Bach Flower Remedies: Vibration Healing For Body And MindJul 01, 2021 06:00AM ● By Patricia Wallenburg
(Photo: Patricia Wallenburg)
Dr. Edward Bach was an English medical doctor in the early 20th century who saw disease as a physical manifestation of emotions. Bach felt that he could help patients if he could reduce emotional imbalances, which he believed were the causes of physical illness. As he became more dissatisfied with conventional medicine, he looked to nature to find healing remedies. In the early 1930s, Bach settled on 38 healing flowers and trees that would become his signature Bach Flower Remedies. They have been a valued healing modality to countless many throughout the world since then.
As a medical doctor, Dr. Bach worked in bacteria and virus research, but he was dissatisfied with that approach to illness and wanted to find something different and more complete. He started working with flowers and tested many plants before he found the right ones. He discovered that each plant addressed a specific emotional or mental component and used his intuition to find just the right plant. Holding his hands over each plant while feeling a particular emotion, he noted how he changed. He first collected dew drops from the plants, believing that they would contain the vibration needed. Later, he concluded that the dew did not contain enough of the essence of the plants to get the result he was seeking, so he began collecting the flowers.
Bach suggested that illness is a message from the body encouraging a change in one’s emotional and mental outlook. As a result, treating only the physical ailment is not enough; emotional factors need to be addressed, too. He pointed out that emotional imbalances lead to stresses that weaken the body, and physical illness can emerge as a result. Yet, as an emotional state gets more balanced, the body is better able to heal itself. To address our emotions, then, Bach organized the flower remedies into seven categories of emotional states: fear, uncertainty, lack of interest, loneliness, oversensitivity, despair and overanxiety for others’ welfare.
Bach left his medical practice in 1930 to continue his research into flower remedies. He spent the spring and summer months gathering and preparing plants and then tested them on people, for free, in the winters. He wanted to make sure that his remedies were kept as simple and accessible as possible, so once he was satisfied with his research and results, he burned his research notes. Before he died, he left very specific directions on how and when to make the remedies, and his assistants had to promise never to alter them. He felt strongly they were complete and his methods for creating them shouldn’t be changed.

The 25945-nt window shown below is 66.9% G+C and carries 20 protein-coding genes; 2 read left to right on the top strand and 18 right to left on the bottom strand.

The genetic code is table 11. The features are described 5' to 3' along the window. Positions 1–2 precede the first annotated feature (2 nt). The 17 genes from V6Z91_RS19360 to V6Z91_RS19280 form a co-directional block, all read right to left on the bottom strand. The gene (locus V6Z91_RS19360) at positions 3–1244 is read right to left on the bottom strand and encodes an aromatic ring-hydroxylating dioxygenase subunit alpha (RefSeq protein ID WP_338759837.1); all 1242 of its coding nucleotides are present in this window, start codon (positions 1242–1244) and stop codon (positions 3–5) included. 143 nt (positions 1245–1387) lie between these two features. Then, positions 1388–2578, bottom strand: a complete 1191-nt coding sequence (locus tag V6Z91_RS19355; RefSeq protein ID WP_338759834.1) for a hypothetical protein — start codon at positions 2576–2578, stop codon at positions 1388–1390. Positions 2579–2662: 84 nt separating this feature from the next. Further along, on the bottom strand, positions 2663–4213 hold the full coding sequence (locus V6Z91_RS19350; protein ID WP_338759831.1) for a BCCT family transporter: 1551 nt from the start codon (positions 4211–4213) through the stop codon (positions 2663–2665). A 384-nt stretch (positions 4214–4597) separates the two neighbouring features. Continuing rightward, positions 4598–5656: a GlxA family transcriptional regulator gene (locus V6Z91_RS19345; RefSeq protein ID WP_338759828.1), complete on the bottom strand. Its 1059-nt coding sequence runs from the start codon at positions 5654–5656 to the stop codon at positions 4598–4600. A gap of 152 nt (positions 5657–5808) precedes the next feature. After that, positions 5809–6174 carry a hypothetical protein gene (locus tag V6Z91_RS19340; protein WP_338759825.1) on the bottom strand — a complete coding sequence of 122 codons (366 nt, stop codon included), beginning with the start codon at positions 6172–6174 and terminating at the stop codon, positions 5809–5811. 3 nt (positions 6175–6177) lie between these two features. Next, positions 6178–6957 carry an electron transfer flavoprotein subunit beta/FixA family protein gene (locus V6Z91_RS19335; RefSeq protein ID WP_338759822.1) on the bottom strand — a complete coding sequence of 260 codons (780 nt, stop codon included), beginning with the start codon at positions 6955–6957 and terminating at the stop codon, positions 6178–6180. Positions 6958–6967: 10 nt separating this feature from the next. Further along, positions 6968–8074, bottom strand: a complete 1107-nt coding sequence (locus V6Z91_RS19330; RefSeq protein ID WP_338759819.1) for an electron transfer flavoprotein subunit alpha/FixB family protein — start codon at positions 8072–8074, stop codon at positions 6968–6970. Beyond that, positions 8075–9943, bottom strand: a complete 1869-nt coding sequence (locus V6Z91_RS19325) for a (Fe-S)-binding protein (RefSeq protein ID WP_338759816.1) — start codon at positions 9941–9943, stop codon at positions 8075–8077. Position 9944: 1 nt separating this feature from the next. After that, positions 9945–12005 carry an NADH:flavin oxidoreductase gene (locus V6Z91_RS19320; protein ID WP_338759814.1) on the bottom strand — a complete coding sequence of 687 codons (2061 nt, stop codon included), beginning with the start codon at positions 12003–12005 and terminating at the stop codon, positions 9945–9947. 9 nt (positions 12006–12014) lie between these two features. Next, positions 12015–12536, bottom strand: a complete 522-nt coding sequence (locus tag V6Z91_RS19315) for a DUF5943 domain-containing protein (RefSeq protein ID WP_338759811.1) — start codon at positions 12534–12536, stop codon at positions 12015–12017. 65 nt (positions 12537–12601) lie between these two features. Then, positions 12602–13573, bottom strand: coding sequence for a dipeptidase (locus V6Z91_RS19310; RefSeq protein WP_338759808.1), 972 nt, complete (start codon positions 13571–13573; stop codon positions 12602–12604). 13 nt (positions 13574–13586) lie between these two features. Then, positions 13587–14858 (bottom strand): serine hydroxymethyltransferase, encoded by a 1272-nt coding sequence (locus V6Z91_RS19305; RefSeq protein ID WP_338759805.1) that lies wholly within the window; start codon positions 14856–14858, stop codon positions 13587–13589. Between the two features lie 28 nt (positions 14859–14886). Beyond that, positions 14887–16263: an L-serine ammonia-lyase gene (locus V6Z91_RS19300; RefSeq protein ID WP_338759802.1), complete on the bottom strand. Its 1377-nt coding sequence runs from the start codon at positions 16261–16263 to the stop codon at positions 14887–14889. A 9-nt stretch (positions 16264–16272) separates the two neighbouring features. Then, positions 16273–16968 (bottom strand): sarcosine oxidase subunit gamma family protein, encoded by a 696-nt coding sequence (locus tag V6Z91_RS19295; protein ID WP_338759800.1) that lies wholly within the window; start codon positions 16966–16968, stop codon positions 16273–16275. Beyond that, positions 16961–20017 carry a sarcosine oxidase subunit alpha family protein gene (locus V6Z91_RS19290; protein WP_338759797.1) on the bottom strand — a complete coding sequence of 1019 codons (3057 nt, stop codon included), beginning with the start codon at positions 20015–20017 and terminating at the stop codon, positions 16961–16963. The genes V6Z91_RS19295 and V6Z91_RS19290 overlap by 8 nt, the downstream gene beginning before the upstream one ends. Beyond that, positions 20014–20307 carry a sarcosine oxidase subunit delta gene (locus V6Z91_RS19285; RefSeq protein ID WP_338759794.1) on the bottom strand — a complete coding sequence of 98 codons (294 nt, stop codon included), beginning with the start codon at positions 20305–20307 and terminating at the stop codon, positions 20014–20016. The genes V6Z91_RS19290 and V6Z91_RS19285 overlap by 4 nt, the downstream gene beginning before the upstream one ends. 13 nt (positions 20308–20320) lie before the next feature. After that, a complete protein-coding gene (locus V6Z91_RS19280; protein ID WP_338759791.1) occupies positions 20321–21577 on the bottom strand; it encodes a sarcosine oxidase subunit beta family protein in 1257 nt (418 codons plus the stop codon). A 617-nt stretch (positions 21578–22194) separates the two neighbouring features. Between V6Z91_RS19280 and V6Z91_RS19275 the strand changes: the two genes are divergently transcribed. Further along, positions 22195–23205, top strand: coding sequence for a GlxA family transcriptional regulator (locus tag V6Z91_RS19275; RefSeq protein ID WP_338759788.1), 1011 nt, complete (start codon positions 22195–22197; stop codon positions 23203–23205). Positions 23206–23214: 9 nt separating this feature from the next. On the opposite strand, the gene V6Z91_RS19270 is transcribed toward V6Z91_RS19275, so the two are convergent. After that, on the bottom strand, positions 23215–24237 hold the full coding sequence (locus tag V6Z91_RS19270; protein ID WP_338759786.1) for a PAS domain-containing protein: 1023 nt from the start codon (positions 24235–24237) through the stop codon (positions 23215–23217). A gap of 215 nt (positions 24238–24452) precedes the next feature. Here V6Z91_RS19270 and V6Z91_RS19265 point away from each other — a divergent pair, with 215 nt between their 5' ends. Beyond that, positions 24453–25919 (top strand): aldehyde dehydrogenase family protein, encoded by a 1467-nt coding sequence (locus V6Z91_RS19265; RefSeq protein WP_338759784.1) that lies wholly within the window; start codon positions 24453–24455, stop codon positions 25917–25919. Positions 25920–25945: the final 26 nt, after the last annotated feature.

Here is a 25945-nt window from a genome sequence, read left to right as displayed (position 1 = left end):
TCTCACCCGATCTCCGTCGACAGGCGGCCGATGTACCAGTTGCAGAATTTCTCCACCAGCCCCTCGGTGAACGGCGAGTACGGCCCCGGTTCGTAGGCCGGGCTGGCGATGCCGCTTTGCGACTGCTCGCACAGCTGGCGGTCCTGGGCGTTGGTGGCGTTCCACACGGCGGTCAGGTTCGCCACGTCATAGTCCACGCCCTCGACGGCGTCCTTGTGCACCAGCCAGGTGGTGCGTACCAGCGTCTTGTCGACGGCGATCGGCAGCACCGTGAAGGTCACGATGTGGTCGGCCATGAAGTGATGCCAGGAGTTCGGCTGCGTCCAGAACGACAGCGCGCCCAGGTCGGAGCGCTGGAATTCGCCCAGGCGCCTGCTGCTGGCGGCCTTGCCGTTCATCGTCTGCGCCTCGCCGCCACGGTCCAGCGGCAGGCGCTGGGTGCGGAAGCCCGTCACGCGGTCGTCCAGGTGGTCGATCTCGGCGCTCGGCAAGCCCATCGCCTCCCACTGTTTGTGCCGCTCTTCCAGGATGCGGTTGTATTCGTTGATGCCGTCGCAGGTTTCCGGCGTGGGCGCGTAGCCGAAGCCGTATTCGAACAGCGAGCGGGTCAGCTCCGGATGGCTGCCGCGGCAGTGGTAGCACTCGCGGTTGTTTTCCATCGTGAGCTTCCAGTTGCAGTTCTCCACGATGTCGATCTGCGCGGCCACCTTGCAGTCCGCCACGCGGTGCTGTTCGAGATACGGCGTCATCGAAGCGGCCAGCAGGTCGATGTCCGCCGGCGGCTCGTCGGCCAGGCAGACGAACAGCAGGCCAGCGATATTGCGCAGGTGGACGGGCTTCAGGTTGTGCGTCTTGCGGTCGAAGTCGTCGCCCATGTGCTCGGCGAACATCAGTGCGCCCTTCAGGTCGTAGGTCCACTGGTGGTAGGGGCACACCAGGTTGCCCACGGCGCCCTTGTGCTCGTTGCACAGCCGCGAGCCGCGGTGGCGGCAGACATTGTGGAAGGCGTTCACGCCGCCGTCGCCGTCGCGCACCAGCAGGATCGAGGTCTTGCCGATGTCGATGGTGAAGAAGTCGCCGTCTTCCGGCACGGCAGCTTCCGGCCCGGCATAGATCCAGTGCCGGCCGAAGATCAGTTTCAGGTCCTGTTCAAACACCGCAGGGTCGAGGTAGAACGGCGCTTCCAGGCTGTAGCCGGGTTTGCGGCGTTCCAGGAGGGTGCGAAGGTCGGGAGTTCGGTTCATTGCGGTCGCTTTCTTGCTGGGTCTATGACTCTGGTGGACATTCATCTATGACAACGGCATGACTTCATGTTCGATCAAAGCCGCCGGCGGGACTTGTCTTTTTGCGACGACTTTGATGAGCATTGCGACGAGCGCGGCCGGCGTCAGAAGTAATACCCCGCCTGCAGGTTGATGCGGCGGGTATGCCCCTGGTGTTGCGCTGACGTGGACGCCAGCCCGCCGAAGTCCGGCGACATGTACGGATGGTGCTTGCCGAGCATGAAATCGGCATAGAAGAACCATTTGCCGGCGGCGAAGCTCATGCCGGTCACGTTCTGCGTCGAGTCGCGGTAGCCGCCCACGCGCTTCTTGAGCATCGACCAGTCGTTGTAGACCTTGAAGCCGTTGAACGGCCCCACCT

How the Remedies Are Made
Bach Flower Remedies are considered a homeopathic healing method, in which a small dose of something that causes an illness is administered, encouraging the body to build its own defenses and heal itself. Hand-produced exclusively in England, Bach Flower Remedies are made from spring water that’s been infused with wild flowers, using either a sun method or the boiling method.
The sun method uses the flowers of blooms from late spring and early summer, which are placed on the surface of a glass bowl filled with fresh spring water. They are left in the sunshine for several hours. The boiling method involves placing flowers and stems in a pan, covering them with spring water and simmering them for 30 minutes. A twig of the same plant is used to remove the flowers, and the contents are filtered, ready for the next stage.
The remedies work on a vibrational level, which is why a small dose works so well. They are sometimes confused with essential oils since both are made from plants and capture the vibration of each plant. However, the production methods are entirely different, as are the resulting products.
How to Use the Remedies
The goal of the treatment is to peel away the layers of negative emotion until the core problem is uncovered, allowing it to be resolved. As layer after layer is healed, the underlying problem is revealed and can then be addressed.
The typical protocol is to choose from two to seven remedies. Add two drops from the main bottle into a personal bottle that is filled with water. Take four drops of the mixture at least four times a day—either in your beverage or on your tongue. There is no harm if you take it more often.
It was Bach’s wish that his flower remedies be accessible to everyone, and he encouraged people to make their own blends. To do so, search online for the Bach Remedies questionnaire and purchase the recommended remedies. Or you can consult with a registered Bach Remedy practitioner for a personalized blend.
Studies have found that flower essences are safe to use and don't conflict with any medications, according to WebMD. They are gentle but effective in assisting with emotional issues. They do not work on specific illnesses or diseases; instead, they can assist with healing the emotions that cause those conditions.
Bach Flower Remedies are considered safe for plants and animals and are recommended by some veterinarians. Animals have emotional imbalances as humans do, and the remedies can help relieve them. The treatment is the same. Plants benefit from remedies, especially if they have been pruned or transplanted. ❧
Owner of OAK Sanctuary in Kennesaw, Patricia Wallenburg received her training as a BACH Foundation registered practitioner at Bach’s home in England. She offers customized consultations in person or by phone. Call 404-903-4104 or visit TheOAKSanctuary.com